Returning to quarantine-free travel in 2021 doesn’t just need a vaccine, but a way to check whether arriving passengers are actually immune to the virus. A smart Kiwi science start-up is working with a global biometrics giant to make that happen.
A deal signed between Kiwi research and development company Orbis Diagnostics, and multi-billion-dollar French biometrics and digital identity firm Idemia, could see Covid immunity blood tests introduced at airports in the Asia Pacific region, including in New Zealand, as early as mid-this year.
Used alongside vaccination programmes, the immunity testing could see travellers start being allowed back into New Zealand and other low-prevalence countries – without having to go through quarantine, says Orbis Diagnostics chief executive Brent Ogilvie.
The process could go something like this: Passengers will come off the plane, and, alongside immigration clearance, will be offered a Covid immunity blood test. Fifteen minutes later, as they move through the border control and customs process, an airport official will give them their test result.
If their coronavirus antibody levels are high, they can’t get or spread the virus. They grab their bags and head off into the world.
If they don’t meet the antibody threshold, or if they choose not to have the blood test, they go into two weeks’ managed isolation, just as they would if they arrived today.
In the early stages, when numbers of travellers are likely to be low, the airport blood tests will be taken by a nurse or other medical person, Ogilvie says. Later on, it could be done with little or no human intervention.
“Orbis has been exploring blood collection technologies which are automated, easy to use, and relatively painless for a patient to use on their own.”
While there isn’t as yet an internationally-accepted threshold for Covid antibodies and immunity, scientists have been working hard on a way to establish whether someone is safe from the virus or not.
“Findings from recent studies have shown that a particular antibody targeted against the virus’ spike protein is well correlated with neutralisation of the virus; neutralisation of the virus is a hallmark of protective immunity,” Ogilvie says.
The Orbis test is designed to measure levels of these antibodies, he says.
“Ultimately, we believe individual governments will set thresholds of the anti-spike antibody that correlates with their risk tolerance. For example, a higher level of immunity might be set for entry into New Zealand, given the country has a zero tolerance for a single new case. On the other hand, a country with existing low levels of community transmission might have a slightly lower risk tolerance.”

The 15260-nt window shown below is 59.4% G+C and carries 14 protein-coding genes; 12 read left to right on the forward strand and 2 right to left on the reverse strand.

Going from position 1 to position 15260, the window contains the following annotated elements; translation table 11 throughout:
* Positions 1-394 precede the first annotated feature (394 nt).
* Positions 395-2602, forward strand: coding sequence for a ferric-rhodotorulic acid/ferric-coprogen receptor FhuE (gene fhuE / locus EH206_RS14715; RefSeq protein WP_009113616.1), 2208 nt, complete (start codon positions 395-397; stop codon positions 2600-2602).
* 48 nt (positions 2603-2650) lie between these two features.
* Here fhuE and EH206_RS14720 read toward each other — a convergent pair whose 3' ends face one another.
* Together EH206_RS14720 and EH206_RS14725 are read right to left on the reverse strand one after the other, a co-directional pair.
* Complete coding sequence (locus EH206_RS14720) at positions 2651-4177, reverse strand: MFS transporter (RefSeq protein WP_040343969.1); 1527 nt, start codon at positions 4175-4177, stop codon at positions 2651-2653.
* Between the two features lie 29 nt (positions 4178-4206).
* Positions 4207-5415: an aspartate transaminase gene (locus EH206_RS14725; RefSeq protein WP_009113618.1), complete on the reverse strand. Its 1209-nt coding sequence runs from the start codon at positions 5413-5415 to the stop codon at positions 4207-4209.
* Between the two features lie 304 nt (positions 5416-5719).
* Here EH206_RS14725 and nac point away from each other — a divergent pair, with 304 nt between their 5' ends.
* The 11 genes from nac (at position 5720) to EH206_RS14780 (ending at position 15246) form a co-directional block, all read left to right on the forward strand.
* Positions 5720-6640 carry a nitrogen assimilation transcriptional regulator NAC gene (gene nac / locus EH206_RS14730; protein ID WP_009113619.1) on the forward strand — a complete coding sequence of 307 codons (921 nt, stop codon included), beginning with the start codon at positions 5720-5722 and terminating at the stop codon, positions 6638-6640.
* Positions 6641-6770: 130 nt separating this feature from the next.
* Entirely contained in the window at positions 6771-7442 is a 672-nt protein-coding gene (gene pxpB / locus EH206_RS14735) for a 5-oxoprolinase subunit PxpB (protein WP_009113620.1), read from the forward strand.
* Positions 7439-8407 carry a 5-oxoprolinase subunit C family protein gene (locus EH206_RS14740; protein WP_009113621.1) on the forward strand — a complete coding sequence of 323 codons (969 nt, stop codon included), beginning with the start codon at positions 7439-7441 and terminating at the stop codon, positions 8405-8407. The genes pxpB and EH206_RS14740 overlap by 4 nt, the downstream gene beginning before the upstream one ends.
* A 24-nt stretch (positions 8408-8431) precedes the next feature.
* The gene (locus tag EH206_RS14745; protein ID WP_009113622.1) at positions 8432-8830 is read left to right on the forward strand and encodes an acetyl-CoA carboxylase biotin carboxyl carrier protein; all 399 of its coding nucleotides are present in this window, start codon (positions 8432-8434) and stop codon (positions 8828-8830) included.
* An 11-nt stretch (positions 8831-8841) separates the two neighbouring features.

Ogilvie says quantitative antibody tests (ones that give you a level of immunity, not just a ‘yes’ or ‘no’ answer) exist already, but they tend to be expensive and involve the blood being sent off to a lab. That takes hours not minutes, making them impractical for an airport immigration process.
The Orbis technology is different – cheap, immediate, robust and scalable on-site, but still accurate, Ogilvie says. And that’s partly because it’s been adapted from an existing product developed for a totally different setting – the milking shed.
From cow to Covid
Product pivoting has been common this year. Companies have switched from making gin to hand sanitiser, fashion garments to PPE, shoes to masks. In the same way, the original concept for Orbis Diagnostics’ Covid antibody test was “Milk-on-a-disc,” technology which takes tiny milk samples from dairy cows during milking, puts the samples on transparent discs marked with human hair-sized channels and wells, mixes them with reagents, and then spins the disc at high speed to separate the particles.
Once separate, the mini lab uses advanced laser light technology to look at the makeup of the milk, including testing for the potentially fatal mammary gland infection mastitis, and for levels of progesterone – an indicator of a cow’s readiness to get pregnant.
In January 2020, Orbis was seeking funds to finalise the production process and to manufacture and deliver milk testing systems, Ogilvie says.
“With the outbreak of Covid-19, we realised how the unique features of our system could help re-enable travel in a post-vaccine world and quickly moved to pivot the company to that focus.”
Milk testing was put on hold, but once Covid testing is rolled out, the company intends to go back to looking at manufacturing and delivering systems for progesterone testing, Ogilvie says.
At the heart, the two systems – for milk and blood – are similar. Imagine the same transparent disc divided like pizza slices, each slice holding a tiny drop of liquid, plus barcoded digital information about the person (or cow) being tested on that slice. As the disc spins in a machine (the “lab in a box”, the separated drops of blood or milk are read by a laser light scanner.
The result can be linked to each individual, and in the case of the airport tests they will get a ‘yay’ or ‘nay’ from airport officials within 15 minutes of the blood being taken.
If you think it sounds like simple science, it isn’t. Nor has it been easy to adapt the milk technology for blood and Covid-19. But Orbis Diagnostics’ founders include some of the country’s top brains in their field.
The company was started in early 2016 by a group of University of Auckland scientists, including Professor David Williams, who developed Clearblue Digital, the first at-home pregnancy test, and physics and chemistry Professor Cather Simpson, the founder of the university’s Photon Factory. (The factory is an internationally-recognised lab specialising in working with extremely short (femtosecond) laser pulses.)
Orbis is backed by early stage investment funding company Pacific Channel, whose modus operandi is to come up with problems needing solutions, find clever people to solve them, and then fund companies to commercialise the technology.
Brent Ogilvie is Pacific Channel’s managing partner, as well as being CEO of Orbis Diagnostics.
“Every quarter we sit down and talk to industry experts and ask them what problems they have,” he says. “Often the experts in universities or research institutes don’t know there are these problems, and they might have research they can connect up.”